St. Benedict’s Twelve Degrees of Humility: The Tenth Degree

St. Benedict of Nursia

St. Benedict of Nursia

Only three more rungs to the top of the ladder of humility.  The tenth degree tells us,

The tenth degree of humility is that he be not ready and quick to laugh, for it is written, “The fool lifts up his voice in laughter” (Eccles. 21:23).

This degree is a bit tricky and can be confusing.  Basically St. Benedict is calling us to the same level to which he calls us in the previous degree of humility, in the silence of the tongue.  He reminds us throughout his rule to strive for moderation in all things.

Laughter, too, is to remain moderate.  Brother Victor-Antoine D’Avila-Latrourrette gives examples of when laughter becomes out of place in the humble man’s life in his book, A Rhythm of Life the Monastice Way.  A sarcastic laughter can denote a prideful spirit. A frivolous laughter can be a mockery of everything.  A loud laughter certainly can be considered contradictory to a quiet, recollected spirit.

It must be recognized, however, that St. Benedict was not against laughter completely.  One Cistercian commentator of the Rule said, “Laughter is a need of nature, which depends a great deal on the diversity of temperaments more or less sensitive to the causes which excite it.  It would be absurd to want to prohibit it entirely.  Such is not the condition intended for humanity, nor the mind of our Father St. Benedict” (Dom L’Huillier).

The problem arises when laughter becomes neither charitable nor seemly.  When we laugh at another, placing ourselves above them in some way, or at their faults or mistakes, we are drifting quickly from the humility in which St. Benedict is leading.

And of course, laughter at crude and unbecoming jokes and stories seen on television shows and big screen movies causes us to step away from Christ and the person He is calling us to become.  Canon Simon reminds us in his Commentary for Benedictine Oblates of the first degree of humility, God’s continual presence.  With this awareness we must also remember “that our soul is the price of His Son’s blood,” (p. 155).  We must guard the precious gift of our souls.  We must be worth guarding if the Son of God was willing to die for us.  So we must guard our souls by refraining from that which does not lead us forward toward Him.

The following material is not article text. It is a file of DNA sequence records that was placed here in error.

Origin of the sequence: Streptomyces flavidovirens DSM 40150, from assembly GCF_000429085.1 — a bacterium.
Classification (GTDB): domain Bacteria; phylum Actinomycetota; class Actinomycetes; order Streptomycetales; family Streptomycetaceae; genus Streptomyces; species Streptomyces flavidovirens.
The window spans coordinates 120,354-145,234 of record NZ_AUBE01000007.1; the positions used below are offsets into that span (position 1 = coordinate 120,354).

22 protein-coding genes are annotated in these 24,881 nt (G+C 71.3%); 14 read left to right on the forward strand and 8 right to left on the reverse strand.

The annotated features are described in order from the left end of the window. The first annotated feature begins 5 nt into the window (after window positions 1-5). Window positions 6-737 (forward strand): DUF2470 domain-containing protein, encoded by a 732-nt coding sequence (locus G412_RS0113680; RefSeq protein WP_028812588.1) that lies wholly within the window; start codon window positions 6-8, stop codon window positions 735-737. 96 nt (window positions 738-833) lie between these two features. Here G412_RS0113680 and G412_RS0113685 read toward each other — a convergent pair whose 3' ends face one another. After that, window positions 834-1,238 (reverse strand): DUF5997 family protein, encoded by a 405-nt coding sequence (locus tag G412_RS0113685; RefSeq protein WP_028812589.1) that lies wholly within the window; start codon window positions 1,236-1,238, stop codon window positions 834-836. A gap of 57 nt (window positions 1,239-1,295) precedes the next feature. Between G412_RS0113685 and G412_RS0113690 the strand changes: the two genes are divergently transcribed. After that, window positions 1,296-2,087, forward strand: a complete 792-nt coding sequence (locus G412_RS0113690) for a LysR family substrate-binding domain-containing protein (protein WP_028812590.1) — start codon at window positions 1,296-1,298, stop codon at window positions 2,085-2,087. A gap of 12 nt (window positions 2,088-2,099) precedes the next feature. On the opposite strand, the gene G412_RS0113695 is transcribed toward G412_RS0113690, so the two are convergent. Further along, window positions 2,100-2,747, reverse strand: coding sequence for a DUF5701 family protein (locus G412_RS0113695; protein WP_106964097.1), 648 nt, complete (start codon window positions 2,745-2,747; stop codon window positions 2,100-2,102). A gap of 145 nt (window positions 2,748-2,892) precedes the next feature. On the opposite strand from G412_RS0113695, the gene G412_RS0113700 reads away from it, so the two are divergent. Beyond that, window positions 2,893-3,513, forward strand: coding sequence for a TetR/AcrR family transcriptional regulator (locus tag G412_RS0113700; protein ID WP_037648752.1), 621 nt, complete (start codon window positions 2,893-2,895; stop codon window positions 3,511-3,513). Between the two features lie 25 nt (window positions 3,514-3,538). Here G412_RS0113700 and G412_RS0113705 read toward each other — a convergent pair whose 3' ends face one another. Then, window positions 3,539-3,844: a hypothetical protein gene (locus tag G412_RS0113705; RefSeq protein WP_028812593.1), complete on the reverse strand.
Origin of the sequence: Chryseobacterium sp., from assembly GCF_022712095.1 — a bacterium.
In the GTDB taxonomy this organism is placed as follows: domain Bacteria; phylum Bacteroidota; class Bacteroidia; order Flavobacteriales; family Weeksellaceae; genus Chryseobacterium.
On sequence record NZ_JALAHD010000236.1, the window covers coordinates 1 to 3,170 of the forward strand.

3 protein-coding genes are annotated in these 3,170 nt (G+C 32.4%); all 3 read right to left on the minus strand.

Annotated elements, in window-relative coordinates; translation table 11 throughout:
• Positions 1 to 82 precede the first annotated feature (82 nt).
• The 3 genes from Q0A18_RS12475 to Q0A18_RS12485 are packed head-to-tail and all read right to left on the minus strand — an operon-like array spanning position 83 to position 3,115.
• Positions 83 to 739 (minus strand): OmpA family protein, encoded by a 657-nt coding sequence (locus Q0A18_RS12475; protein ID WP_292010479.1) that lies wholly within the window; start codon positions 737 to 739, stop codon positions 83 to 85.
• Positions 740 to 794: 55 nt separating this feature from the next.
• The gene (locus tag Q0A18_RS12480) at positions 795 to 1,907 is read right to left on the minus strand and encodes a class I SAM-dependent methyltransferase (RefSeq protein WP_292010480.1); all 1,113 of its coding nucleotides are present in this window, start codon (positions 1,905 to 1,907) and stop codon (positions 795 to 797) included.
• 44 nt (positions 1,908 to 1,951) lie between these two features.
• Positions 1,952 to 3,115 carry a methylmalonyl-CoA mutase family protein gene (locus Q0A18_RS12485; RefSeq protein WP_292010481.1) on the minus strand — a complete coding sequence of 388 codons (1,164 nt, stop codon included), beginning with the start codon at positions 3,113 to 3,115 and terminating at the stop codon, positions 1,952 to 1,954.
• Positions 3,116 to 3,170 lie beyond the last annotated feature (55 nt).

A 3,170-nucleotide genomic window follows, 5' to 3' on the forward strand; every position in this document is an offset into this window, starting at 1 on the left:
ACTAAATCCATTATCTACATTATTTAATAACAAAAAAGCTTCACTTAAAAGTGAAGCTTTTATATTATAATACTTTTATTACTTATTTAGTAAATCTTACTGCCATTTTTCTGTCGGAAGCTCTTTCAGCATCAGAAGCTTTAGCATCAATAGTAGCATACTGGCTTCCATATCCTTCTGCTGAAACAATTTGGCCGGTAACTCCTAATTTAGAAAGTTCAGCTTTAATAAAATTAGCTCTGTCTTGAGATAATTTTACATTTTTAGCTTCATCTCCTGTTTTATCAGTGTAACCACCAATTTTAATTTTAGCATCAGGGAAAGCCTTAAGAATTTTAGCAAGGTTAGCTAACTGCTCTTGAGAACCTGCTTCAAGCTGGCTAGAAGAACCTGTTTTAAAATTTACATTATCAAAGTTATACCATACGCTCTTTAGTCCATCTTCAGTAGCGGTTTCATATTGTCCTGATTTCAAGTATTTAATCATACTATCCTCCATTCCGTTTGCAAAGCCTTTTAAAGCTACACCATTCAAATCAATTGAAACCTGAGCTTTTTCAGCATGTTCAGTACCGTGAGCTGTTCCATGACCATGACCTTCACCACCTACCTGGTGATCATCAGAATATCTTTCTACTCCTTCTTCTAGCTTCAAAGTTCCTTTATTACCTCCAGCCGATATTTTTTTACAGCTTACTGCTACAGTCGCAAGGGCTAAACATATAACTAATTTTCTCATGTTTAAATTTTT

St. Benedict wants to help us realize that in living a Christian life we will have great joy.  But real joy is found in the relationship with Him, not in vain laughter at the expense of others or in shameless subject matter that takes us completely away from the reality of God’s presence.  Consider just what it is at which you are laughing.  A French Jesuit, Pierre Teilhard de Chardin, sums it all up saying, “Joy is the infallible sign of the presence of God.”

Copyright 2014, Diane Schwind


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